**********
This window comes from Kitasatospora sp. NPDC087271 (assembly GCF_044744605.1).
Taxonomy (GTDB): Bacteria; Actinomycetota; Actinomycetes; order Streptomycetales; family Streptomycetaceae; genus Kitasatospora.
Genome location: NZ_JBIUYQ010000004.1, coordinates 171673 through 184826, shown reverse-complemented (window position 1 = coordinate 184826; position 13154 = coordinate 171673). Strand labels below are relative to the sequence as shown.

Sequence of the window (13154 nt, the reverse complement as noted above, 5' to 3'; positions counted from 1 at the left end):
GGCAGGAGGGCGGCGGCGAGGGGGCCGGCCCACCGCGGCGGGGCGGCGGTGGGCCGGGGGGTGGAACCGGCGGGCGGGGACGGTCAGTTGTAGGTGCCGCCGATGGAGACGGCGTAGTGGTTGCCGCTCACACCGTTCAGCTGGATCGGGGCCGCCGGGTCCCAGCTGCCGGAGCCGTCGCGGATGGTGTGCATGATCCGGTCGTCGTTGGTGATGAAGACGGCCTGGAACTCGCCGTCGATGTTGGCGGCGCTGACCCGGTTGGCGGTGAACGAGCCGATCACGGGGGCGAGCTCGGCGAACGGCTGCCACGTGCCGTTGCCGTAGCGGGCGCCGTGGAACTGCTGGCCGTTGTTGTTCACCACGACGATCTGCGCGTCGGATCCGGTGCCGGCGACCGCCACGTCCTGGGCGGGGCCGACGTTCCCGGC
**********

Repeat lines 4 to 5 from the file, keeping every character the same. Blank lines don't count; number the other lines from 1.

Sequence of the window (13154 nt, the reverse complement as noted above, 5' to 3'; positions counted from 1 at the left end):
GGCAGGAGGGCGGCGGCGAGGGGGCCGGCCCACCGCGGCGGGGCGGCGGTGGGCCGGGGGGTGGAACCGGCGGGCGGGGACGGTCAGTTGTAGGTGCCGCCGATGGAGACGGCGTAGTGGTTGCCGCTCACACCGTTCAGCTGGATCGGGGCCGCCGGGTCCCAGCTGCCGGAGCCGTCGCGGATGGTGTGCATGATCCGGTCGTCGTTGGTGATGAAGACGGCCTGGAACTCGCCGTCGATGTTGGCGGCGCTGACCCGGTTGGCGGTGAACGAGCCGATCACGGGGGCGAGCTCGGCGAACGGCTGCCACGTGCCGTTGCCGTAGCGGGCGCCGTGGAACTGCTGGCCGTTGTTGTTCACCACGACGATCTGCGCGTCGGATCCGGTGCCGGCGACCGCCACGTCCTGGGCGGGGCCGACGTTCCCGGC